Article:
Southern samplers surge at Brunk Auctions


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One of a number of oriental rugs from Moore, South Carolina, this one topped all: a modern finely woven silk Tabriz rug with elaborate central medallion. It more than doubled its high estimate to sell for $6,900.

ASHEVILLE, N.C.—In a sale heavy with ornate oriental carpets and elegant English and Tiffany silver, two humble Southern samplers topped all at Brunk Auctions’ sale on July 11.

The textile leader was a 17-line sampler by Buncombe County, N.C., resident Orry A. Alexander. Orry was 11 years old when she completed the 17-inch by 17 1/2-inch sampler in 1835. Her artwork opened strong at $3,000 and sold to a phone bidder for $21,850 (all prices include 15 percent buyer’s premium). The presale estimate on the Alexander sampler was $3000 to $6000. The Alexanders were well known to Brunk staff members. In 1997, Principal Auctioneer Robert Brunk edited a collection of original essays on Western North Carolina decorative arts. The book, May We All Remember Well,  included a history of the Alexander family and described a sampler completed by Orry’s sister, Harriett.

At $18,400 (estimate $1,000-$2,000), a 16-inch by 17-inch New Market, Va., silk on linen sampler was the second highest sale of the day. Stitched at the bottom was the name and date of the student artist: “Virginia Miles Age 12 years New Market March 8th 1844.” Virginia stitched six lines of letters, numbers and verse and a yellow house, trees and picket fence. Yellow house samplers are discussed in Kimberly Smith Ivey’s book In The Neatest Manner: The Making of the Virginia Sampler Tradition. Popular from 1824 to 1845 in the New Market area, the yellow house may have been the home of a prominent printer or a design suggested by a teacher.

A large collection – 102 pieces – of Tiffany Persian sterling flatware earned top dollar among the 135 silver lots in the sale. The elegant place settings include a number of pierced serving utensils. With various monograms, the set opened at $2,000 and escalated to $6,900.

Although Oriental carpets with no to low pile do well at Brunk Auctions – a 10-foot 7-inch by 15-foot 7-inch worn Heriz sold for $4,830 – bidders chose a modern carpet in excellent condition for the highest priced Oriental. The 7-foot 11-inch by 11-foot 7-inch silk Tabriz in ivory with blue, olive and burgundy highlights brought $6,900 (estimate $1,500-$2,500).

Southern furniture was well represented. Included in the collection were a walnut and poplar Southern Chippendale corner cupboard from either North Carolina or Tennessee ($2,185) and a Southern walnut serving table, probably North Carolina ($4,830).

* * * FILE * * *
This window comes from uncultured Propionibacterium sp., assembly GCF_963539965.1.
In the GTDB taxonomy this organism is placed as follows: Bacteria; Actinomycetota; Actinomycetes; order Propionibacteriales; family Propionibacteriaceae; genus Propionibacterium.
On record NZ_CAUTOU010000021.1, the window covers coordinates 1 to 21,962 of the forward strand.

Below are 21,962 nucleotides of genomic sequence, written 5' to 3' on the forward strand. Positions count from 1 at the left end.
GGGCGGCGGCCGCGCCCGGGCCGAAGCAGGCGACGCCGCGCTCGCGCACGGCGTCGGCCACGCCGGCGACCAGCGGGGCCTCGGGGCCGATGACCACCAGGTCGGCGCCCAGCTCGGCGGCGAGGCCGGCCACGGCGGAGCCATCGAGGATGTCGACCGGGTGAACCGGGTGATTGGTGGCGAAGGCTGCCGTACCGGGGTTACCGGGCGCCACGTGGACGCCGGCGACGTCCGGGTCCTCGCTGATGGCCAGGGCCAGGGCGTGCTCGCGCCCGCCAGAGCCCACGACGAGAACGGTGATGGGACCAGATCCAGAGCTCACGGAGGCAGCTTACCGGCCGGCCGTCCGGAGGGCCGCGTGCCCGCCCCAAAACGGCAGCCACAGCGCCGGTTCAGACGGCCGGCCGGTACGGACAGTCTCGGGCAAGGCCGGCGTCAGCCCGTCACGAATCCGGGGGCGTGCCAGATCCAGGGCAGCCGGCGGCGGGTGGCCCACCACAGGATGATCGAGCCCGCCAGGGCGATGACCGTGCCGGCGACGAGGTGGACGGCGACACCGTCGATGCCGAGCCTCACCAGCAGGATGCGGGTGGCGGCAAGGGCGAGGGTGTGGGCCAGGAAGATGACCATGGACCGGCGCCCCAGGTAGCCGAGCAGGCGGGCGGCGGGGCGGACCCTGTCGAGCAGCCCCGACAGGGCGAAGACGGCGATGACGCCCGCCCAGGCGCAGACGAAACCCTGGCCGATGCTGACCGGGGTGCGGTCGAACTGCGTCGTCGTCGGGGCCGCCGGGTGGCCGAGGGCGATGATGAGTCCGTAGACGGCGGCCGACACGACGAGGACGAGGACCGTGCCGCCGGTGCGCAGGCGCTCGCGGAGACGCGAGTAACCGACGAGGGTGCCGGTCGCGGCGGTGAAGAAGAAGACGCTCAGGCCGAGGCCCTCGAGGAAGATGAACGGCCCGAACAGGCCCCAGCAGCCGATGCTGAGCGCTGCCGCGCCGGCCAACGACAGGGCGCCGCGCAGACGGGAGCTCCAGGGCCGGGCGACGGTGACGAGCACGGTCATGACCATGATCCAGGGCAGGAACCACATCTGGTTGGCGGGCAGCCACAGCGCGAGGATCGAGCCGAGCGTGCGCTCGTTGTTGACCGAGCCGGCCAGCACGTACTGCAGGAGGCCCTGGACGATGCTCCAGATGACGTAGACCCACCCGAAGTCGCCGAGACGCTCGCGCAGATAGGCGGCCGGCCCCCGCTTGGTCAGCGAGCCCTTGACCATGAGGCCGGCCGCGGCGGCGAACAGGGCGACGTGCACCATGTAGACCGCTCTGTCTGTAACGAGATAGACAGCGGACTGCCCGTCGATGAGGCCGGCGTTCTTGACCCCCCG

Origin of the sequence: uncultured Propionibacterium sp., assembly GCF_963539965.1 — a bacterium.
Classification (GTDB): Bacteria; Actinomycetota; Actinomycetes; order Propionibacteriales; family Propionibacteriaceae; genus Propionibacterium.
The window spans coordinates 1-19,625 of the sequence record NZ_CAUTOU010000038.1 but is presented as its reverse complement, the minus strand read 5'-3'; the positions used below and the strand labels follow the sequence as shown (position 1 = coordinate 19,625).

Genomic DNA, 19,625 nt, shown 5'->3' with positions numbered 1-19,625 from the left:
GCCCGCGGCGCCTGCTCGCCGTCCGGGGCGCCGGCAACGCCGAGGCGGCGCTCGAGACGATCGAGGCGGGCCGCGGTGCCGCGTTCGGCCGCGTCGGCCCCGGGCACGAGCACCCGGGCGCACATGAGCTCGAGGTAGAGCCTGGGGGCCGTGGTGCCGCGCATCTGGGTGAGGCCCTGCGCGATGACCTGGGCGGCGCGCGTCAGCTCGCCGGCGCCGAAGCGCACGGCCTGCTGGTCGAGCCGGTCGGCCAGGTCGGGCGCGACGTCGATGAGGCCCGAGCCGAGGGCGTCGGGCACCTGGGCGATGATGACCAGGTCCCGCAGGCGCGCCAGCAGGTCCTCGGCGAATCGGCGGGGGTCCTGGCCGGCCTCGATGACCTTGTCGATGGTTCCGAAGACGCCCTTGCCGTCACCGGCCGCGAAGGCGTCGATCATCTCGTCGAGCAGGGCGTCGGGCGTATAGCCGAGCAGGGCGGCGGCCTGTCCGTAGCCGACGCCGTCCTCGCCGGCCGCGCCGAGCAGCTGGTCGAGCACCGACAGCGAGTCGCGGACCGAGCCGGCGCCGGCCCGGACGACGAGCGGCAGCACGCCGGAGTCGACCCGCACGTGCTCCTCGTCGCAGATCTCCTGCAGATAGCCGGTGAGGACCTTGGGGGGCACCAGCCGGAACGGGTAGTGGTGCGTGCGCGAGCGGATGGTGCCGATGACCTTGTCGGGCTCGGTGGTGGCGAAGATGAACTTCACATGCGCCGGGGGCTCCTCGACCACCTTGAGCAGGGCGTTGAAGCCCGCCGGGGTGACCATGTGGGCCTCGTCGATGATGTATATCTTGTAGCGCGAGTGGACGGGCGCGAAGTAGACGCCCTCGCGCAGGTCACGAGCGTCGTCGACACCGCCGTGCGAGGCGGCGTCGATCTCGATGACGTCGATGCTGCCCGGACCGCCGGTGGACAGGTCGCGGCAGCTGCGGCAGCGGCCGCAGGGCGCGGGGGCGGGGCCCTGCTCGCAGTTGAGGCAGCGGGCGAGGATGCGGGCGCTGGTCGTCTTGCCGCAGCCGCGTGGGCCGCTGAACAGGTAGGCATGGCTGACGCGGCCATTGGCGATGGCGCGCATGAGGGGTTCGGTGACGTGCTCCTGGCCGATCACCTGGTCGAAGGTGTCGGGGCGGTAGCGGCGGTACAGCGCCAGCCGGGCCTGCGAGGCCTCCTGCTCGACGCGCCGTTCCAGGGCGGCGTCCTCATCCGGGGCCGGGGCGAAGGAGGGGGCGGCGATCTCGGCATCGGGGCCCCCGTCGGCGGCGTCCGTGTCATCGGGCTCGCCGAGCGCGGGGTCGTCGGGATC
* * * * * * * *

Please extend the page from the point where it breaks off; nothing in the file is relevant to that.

Brunk allocated a half-page in the color catalog to a 19th century North Carolina walnut cellaret. It warranted the attention. In excellent condition with its original locks, hinges, inlaid escutcheons and possibly the knobs on its single drawer, the bottle case sold for $12,650 (estimate $5,000-$8,000).

Brunk Auctions’ next sale, scheduled for Sep. 12-13, may prove to be “one of the most important rugs sales of the last few years,” said Robert Brunk. In the 1950s, when conservators at Tryon Palace in New Bern, N.C., began restoring the first permanent capital of the Colony of North Carolina, they bought some of the finest 17th century Oriental carpets available. In succeeding years, when scholars learned that carpets did not cover the floors in colonial North Carolina, the Tryon carpets were removed from exhibition, stored and are now deaccessioned. Included is a rare 17th century Kirman Shrub carpet, a 17th century Ottoman Cairene medallion carpet and a 31-foot by 11-foot 17th century Indo/Isfahan carpet. Catalogs for the sale will be available in late August.

For more information, visit www.brunkauctions.com.

Photos courtesy Brunk Auctions.

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At $12,650, this one-piece walnut and yellow pine cellaret with open interior was the top furniture lot in Brunk Auctions July sale.
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Ten of the 102 pieces of Tiffany Persian sterling flatware. The set sold for $6,900.
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Orry (for Orra) Anne Alexander was 11 when she completed this sampler in 1835. Her father operated a hotel outside Asheville, North Carolina. The sampler, which sold for $21,850, was the top lot in the single day, 700+ lot sale.
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The yellow house at the bottom of Virginia Miles' 1844 sampler is a bit faded, but it is characteristic of Shenandoah Valley samplers from 1825 to 1845. It went far beyond its modest $1000-$2000 estimate and sold for $18,400.

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